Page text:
Max Hartley is a senior studying Anthropology and Asian Studies, with a focus on East Asia. She is particularly fascinated by mythology, religion, and the influence of folk religions in the modern age, as well as shamanism in its many forms, particularly as it is practiced in Korea
The Korean myth of Bari-degi or The Abandoned Princess Bari tells the story of the first mudang, or shaman. The myth details how the young princess, abandoned at birth by her father, came to know of his sickness and used cunning and bravery to cross between the world of living and dead in order to save him. This act of traversing between worlds is what makes her the first shaman, establishing the uniquely female dominated tradition within Korea. It also touches on a common theme in Korean culture — the concept of filial piety, drawn heavily from Confucian tradition. Shamans give a voice to the marginalized, in some cases those experiencing stress or mental anguish, those who have been victimized in others, and in the case of Korea often women who were traditionally silenced under the rigid Confucian structure.
Similarly, the tale of the crafty young princess Bari has been re-purposed to give a voice to other communities in the present. Nora Okja Keller uses the imagery of the princess as a parallel to her novelization of the trials of a comfort woman, the name Koreans have given the many young girls abducted into sexual slavery by the Japanese during World War II. In his 2007 novel, author Seo Dongshin uses the tale — and name — of Baridegi to tell the story of a young girl defecting from North Korea and the subsequent trials and tribulations she faces which are written in parallel to the events of the myth.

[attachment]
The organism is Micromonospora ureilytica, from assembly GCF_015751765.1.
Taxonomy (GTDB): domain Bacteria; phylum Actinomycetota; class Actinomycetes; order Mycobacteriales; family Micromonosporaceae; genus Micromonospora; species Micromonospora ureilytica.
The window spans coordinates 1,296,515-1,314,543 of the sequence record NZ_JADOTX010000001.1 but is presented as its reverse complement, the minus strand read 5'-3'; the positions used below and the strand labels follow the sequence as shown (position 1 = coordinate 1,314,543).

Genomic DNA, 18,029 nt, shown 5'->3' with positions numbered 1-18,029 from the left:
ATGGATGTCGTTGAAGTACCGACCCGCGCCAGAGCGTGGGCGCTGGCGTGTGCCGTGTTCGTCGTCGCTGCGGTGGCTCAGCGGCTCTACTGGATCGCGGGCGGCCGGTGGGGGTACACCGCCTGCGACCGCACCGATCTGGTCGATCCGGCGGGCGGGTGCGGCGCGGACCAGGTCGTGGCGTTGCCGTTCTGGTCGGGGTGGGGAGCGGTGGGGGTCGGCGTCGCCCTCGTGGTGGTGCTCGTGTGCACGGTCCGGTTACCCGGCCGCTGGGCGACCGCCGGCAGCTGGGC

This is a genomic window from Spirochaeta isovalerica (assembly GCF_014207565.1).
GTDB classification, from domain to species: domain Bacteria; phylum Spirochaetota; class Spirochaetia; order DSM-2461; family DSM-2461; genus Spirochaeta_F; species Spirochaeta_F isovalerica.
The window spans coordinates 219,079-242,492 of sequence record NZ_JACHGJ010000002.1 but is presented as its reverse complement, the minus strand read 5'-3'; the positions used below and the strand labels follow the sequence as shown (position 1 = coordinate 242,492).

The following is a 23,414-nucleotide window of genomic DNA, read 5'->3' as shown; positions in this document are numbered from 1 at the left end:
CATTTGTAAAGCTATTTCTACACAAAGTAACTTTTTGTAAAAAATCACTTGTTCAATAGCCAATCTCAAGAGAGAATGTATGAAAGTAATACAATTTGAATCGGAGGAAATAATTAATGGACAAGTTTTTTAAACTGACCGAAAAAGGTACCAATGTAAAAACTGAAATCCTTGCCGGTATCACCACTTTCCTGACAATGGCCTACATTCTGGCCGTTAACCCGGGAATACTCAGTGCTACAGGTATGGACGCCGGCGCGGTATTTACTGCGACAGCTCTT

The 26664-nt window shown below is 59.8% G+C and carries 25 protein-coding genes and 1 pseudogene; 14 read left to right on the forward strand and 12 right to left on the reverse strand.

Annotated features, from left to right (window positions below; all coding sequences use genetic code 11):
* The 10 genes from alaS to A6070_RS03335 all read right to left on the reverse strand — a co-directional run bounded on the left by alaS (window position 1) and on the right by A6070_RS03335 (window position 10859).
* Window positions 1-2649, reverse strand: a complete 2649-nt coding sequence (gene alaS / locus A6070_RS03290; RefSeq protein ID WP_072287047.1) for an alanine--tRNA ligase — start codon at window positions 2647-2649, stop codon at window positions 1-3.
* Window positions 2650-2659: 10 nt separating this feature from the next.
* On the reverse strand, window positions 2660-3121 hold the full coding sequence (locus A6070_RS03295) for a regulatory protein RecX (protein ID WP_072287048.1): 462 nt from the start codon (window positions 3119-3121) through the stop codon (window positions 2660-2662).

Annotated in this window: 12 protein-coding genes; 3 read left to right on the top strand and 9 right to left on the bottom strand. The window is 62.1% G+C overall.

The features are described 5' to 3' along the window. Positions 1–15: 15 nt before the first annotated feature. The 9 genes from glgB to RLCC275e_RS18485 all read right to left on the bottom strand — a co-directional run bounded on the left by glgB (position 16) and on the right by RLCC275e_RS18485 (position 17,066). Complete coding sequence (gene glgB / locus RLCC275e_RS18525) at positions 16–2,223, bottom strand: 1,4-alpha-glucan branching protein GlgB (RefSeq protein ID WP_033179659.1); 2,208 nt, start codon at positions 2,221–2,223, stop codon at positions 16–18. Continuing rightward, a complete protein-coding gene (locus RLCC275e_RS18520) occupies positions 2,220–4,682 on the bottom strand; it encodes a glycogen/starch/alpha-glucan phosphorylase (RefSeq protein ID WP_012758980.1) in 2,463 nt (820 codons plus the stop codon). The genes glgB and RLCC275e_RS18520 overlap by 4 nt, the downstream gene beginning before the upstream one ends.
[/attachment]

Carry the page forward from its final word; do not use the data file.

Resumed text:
While these novels deal with extremely different periods in Korean history and touch on different facets of the myth, the overarching idea is similarly interpreted- it is the desire to provide a voice for the voiceless. Traditionally, the myth stressed the strength that a woman may gain through filial piety, an important tenant of the Confucian system, which hardly made orphaned women out to be heroes with their own merit. Over time, however, the emphasis of the story shifted to be indicative of the power of the shamans and of personal agency, and to be interpreted more widely as offering a way to overcome the restraints of the system at the time. This is a theme that has echoed through the stories of shamans and into the present, inspiring these similar stories of resilience, showing the importance of the framework that myths provide us.
The original authorial intent is unknown. And quite frankly that intent is irrelevant — whether it was written to be the perfect example of true filial piety and adherence to the Confucian hierarchy or not, it has come to mean so much more than that. It has been re-imagined into a story of overcoming obstacles, into an example of how even the most lowly or the abandoned may succeed; thus the value in it is in the ways in which this current interpretation is used to inspire people.
Painting credit “Spirit of a Noble Woman (Probably Princess Pari) and Attendant,” image released into public domain by Los Angeles County Museum of Art.